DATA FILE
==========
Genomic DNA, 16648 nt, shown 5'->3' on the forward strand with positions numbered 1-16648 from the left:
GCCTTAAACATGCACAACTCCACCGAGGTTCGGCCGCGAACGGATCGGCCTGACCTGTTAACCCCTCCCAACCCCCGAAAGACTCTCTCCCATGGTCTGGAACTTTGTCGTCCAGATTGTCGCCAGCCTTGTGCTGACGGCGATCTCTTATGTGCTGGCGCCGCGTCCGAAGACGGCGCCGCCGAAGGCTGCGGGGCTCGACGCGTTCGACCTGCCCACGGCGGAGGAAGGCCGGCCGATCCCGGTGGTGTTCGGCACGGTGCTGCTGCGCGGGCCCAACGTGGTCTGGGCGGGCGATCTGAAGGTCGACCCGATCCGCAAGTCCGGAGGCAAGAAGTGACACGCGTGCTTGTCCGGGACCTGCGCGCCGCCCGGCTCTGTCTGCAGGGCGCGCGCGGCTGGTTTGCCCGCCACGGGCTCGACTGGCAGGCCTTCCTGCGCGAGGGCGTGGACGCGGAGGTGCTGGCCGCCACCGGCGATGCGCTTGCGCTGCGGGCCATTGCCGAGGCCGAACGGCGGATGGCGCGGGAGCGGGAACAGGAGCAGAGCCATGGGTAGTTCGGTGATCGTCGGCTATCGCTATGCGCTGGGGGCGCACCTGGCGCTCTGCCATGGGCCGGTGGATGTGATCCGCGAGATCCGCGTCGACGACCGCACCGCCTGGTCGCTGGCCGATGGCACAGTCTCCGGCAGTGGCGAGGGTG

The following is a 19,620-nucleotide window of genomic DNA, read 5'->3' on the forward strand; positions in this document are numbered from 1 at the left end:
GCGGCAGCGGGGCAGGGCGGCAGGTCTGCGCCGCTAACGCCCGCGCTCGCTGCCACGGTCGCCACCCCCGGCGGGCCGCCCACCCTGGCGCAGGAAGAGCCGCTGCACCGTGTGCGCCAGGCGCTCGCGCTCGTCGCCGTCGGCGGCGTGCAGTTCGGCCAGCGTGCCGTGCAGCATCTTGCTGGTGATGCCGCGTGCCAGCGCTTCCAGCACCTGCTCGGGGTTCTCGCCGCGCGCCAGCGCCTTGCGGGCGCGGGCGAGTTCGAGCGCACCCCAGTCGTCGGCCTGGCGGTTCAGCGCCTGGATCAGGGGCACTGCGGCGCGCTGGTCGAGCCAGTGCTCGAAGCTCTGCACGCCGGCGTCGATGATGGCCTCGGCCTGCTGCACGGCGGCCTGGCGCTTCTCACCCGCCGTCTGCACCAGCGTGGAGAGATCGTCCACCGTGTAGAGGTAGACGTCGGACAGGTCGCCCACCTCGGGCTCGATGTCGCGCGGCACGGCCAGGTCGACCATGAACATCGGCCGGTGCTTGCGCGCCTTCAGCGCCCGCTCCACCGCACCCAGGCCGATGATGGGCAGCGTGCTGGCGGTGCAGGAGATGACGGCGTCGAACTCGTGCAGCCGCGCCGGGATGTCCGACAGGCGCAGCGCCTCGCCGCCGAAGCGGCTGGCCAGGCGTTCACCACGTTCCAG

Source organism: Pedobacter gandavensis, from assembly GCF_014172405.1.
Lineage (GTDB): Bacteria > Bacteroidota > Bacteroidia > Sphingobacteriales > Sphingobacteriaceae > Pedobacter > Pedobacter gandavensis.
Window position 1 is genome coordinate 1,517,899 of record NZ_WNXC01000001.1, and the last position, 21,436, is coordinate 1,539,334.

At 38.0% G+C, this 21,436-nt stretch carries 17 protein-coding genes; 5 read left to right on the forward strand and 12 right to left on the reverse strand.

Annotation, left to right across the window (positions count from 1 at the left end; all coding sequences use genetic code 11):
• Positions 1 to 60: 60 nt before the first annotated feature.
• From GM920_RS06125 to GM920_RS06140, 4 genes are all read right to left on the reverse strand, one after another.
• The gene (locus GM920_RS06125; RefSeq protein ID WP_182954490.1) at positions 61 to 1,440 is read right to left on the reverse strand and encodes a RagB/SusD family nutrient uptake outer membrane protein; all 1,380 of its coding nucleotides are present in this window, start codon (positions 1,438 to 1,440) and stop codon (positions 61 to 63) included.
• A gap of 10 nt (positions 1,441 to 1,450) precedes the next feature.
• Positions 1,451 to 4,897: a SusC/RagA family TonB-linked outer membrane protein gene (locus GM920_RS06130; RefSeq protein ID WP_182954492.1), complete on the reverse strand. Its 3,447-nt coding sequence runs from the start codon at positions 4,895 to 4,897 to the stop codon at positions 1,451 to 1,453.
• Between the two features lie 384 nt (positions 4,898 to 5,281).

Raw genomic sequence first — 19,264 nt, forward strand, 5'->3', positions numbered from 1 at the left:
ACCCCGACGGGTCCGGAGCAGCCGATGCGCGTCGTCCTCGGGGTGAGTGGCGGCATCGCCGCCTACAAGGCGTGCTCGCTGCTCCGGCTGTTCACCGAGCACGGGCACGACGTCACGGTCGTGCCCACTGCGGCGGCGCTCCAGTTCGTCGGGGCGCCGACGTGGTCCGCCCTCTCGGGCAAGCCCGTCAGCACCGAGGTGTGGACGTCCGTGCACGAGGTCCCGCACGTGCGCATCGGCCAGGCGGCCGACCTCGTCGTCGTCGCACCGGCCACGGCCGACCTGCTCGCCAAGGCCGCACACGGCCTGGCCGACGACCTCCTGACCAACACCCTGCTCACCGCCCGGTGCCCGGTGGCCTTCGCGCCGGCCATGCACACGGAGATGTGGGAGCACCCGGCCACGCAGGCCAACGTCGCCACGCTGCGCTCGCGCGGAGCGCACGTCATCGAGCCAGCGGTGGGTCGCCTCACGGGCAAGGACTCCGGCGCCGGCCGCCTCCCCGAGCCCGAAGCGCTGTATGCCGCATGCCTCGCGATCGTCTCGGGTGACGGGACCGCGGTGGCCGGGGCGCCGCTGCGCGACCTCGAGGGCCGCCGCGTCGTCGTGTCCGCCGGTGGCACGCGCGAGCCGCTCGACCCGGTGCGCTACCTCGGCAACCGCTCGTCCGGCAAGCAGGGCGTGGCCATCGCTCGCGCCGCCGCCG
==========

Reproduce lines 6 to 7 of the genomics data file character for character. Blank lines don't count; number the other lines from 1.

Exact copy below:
Lineage (GTDB): Bacteria > Bacteroidota > Bacteroidia > Sphingobacteriales > Sphingobacteriaceae > Pedobacter > Pedobacter gandavensis.
Window position 1 is genome coordinate 1,517,899 of record NZ_WNXC01000001.1, and the last position, 21,436, is coordinate 1,539,334.